Friday, August 3, 2012

The Question to Ask

Before going further, please read Bill McKibben's article in Rolling Stone from last month:


Now, let's talk 

In summary: to keep climate change to a (debatably 'safe') 2°C rise, we must leave $20 trillion worth of fossil fuel in the ground.

This makes a complete mockery of emissions reductions, energy efficiency and responsible behaviour. We must leave that carbon in the ground, end of story (burning it slower will not help). This means a wholesale shift to renewables and, more importantly, a boycott of fossil fuel energy companies - products, services, profits.

Most companies and institutions have some form of public stance on climate change. For many 'sustainability' is a core value. Some even claim to be carbon neutral. However all organistions rely on some degree on the fossil fuel energy system - either directly by providing services to a lucrative sector or simply through the purchase of their products.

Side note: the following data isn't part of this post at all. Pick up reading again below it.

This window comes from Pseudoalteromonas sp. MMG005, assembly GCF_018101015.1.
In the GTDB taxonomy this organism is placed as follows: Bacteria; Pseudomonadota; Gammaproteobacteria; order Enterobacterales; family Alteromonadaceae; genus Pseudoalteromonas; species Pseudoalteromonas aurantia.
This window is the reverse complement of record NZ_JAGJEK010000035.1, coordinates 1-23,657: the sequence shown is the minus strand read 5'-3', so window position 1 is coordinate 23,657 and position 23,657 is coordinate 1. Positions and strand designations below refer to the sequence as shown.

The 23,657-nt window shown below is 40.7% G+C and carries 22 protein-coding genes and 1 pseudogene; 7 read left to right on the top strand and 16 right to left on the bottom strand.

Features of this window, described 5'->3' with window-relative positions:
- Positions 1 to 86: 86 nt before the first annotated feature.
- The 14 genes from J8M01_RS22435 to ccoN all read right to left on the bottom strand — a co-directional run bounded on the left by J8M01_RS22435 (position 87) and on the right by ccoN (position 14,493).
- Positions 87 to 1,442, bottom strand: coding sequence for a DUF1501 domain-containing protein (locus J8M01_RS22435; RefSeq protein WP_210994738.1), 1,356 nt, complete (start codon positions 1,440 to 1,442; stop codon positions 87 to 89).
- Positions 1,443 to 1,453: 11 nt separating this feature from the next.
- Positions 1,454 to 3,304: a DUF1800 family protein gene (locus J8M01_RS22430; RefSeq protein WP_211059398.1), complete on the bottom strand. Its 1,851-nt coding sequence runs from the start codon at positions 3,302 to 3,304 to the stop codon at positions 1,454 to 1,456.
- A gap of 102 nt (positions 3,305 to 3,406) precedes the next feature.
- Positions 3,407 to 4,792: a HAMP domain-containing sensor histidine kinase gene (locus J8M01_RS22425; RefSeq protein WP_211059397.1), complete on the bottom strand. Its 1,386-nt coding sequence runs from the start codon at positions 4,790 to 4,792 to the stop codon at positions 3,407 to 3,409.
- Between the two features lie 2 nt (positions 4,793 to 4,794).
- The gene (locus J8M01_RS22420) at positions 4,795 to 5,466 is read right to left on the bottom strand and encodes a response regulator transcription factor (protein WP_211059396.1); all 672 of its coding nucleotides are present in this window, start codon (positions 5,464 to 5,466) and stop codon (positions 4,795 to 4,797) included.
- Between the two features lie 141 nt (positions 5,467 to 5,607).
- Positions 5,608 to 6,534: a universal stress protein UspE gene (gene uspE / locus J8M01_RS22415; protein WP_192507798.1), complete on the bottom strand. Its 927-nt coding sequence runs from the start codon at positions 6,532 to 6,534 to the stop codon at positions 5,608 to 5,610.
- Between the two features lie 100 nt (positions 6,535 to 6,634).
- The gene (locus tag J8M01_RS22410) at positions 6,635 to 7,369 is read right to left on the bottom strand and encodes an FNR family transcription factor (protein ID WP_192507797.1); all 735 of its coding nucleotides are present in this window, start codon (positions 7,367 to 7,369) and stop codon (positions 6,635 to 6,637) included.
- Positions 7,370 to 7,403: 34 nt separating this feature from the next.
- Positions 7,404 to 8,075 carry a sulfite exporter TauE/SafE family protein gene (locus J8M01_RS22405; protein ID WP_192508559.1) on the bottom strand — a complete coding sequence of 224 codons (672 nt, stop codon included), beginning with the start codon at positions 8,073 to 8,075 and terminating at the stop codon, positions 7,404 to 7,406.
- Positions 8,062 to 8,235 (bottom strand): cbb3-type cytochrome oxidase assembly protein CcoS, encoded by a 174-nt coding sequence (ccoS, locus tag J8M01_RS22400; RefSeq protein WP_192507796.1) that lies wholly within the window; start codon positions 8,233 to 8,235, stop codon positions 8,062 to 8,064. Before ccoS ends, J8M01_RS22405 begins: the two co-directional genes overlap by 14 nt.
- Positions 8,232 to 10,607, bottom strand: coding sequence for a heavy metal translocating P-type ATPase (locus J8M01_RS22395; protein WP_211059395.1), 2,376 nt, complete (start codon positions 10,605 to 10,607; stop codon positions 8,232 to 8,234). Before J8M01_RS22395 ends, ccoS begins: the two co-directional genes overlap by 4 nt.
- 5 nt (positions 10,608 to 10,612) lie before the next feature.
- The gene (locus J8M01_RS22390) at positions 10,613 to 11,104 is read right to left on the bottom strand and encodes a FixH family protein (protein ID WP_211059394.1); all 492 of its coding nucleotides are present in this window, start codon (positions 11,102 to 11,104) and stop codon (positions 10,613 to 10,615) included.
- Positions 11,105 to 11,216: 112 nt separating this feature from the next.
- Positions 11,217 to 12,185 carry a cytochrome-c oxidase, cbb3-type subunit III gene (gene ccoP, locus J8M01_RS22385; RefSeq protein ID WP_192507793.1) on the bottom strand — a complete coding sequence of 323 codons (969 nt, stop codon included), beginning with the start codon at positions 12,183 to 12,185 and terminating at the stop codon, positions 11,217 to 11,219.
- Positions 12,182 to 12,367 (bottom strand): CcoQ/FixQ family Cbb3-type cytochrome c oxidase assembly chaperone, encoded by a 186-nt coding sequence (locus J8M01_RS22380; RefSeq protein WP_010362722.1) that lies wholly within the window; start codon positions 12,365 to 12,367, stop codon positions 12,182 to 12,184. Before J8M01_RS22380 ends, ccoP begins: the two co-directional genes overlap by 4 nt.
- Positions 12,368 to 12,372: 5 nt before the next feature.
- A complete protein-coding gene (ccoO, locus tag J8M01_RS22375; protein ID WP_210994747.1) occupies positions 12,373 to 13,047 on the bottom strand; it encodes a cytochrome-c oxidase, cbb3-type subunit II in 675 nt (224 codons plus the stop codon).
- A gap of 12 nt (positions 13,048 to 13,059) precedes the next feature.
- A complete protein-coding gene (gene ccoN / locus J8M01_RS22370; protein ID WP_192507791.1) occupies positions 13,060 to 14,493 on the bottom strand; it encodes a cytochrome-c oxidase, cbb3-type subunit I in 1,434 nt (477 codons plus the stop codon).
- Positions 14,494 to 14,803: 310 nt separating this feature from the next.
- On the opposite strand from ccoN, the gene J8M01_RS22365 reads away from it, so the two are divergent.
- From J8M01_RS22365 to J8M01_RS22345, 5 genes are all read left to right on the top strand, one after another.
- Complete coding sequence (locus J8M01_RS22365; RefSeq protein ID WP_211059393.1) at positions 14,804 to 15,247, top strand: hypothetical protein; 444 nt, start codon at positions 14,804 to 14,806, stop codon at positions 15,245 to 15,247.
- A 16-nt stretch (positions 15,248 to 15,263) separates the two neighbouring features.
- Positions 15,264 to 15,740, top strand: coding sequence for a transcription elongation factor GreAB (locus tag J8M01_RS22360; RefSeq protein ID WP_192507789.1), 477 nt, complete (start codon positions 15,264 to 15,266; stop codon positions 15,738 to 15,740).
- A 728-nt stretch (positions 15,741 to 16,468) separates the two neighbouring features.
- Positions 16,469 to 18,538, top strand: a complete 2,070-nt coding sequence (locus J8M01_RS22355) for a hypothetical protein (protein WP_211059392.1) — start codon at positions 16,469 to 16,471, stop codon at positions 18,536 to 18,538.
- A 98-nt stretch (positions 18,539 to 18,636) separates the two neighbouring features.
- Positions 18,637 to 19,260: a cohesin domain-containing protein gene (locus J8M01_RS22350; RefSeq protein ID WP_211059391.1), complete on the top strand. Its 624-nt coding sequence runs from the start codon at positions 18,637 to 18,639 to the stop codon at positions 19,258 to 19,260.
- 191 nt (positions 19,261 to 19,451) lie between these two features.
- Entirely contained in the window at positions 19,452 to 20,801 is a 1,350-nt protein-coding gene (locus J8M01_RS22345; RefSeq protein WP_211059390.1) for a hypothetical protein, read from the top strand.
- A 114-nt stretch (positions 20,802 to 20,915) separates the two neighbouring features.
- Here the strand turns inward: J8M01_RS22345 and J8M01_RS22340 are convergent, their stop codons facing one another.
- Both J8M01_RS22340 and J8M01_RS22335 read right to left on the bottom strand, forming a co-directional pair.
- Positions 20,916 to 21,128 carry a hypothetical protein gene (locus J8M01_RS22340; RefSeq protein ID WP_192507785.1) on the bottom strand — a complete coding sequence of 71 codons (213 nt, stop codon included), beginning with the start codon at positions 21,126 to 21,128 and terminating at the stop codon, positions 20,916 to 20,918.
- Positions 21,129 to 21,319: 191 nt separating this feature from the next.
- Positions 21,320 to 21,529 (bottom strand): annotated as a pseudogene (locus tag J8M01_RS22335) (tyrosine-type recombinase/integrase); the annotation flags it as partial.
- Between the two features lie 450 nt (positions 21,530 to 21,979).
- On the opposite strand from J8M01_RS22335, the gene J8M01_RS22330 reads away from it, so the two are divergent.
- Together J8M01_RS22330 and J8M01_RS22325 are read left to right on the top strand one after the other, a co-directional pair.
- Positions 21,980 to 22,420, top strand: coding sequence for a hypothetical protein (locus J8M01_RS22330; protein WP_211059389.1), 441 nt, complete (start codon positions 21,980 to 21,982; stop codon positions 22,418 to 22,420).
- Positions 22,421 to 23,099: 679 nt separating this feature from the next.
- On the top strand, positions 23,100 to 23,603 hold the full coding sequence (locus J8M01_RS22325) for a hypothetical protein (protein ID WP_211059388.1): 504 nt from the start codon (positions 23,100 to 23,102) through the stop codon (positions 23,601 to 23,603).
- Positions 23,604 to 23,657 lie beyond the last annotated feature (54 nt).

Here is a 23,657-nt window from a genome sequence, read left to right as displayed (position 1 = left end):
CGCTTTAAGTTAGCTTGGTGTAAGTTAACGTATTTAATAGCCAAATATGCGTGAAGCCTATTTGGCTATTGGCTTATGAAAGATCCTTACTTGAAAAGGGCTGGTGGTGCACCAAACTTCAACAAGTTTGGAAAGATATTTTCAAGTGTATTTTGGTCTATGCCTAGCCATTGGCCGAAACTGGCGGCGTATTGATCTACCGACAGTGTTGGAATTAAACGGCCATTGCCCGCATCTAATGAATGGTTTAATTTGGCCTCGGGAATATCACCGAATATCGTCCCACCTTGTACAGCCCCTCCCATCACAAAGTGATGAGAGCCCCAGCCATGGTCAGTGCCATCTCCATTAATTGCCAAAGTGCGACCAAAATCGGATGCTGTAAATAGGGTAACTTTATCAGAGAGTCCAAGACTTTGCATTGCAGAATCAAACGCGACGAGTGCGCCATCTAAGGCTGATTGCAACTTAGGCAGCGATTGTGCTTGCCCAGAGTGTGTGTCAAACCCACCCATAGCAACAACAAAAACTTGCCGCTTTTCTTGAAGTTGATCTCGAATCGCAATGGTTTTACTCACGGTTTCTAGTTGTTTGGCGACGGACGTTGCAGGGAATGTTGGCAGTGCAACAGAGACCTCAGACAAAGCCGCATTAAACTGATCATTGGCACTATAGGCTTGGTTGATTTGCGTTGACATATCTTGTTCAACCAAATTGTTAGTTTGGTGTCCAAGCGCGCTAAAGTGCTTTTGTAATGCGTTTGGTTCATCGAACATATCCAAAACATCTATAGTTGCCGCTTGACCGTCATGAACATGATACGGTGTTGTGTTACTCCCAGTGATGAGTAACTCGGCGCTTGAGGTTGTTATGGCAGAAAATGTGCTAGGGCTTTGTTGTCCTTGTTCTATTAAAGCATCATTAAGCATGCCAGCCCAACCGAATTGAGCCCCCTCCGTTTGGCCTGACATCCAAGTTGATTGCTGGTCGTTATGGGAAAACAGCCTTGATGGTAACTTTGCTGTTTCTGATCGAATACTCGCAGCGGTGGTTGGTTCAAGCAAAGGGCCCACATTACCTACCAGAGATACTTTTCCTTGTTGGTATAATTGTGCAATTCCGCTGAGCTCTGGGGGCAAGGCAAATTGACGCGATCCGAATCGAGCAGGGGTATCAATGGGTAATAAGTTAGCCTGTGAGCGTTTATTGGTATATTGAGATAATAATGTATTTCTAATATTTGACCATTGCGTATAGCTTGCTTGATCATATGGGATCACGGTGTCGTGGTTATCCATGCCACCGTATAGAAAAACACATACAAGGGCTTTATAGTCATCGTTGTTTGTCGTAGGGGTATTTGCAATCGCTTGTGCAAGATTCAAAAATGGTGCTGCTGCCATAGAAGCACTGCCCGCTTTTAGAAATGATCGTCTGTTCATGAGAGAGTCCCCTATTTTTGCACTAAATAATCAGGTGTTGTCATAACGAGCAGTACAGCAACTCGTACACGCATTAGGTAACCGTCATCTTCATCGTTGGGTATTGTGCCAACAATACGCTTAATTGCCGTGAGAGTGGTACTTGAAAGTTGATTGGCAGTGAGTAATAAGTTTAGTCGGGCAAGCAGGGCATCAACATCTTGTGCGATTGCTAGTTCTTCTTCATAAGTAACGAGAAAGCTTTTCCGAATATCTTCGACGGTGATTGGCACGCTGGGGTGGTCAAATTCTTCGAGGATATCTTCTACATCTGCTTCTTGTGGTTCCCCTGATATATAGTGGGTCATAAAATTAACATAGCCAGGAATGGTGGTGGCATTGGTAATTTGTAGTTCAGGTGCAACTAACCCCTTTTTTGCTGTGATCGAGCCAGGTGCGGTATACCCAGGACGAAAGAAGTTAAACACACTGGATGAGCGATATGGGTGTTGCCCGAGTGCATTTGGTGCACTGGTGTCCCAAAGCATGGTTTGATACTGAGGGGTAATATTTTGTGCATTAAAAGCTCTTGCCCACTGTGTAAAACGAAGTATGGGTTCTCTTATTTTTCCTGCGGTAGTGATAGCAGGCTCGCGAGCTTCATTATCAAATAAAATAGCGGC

And nearly all climate change strategies, for public and private institutions are based on emissions reductions and offsets, which do not address the basic fact of writing off those $20tn of assets in current circulation.

It's relatively easy to be 'for' something like emissions reduction. The real test then, is not a stance on emissions, but a stance leaving fuel in the ground.

So, the question to ask of CEOs, chair(wo)men, presidents and prime ministers is no longer whether or not they have an opinion or policy on climate change or emissions reduction.

The question to ask is what role they will play in keeping those $20tn worth of carbon in the ground.

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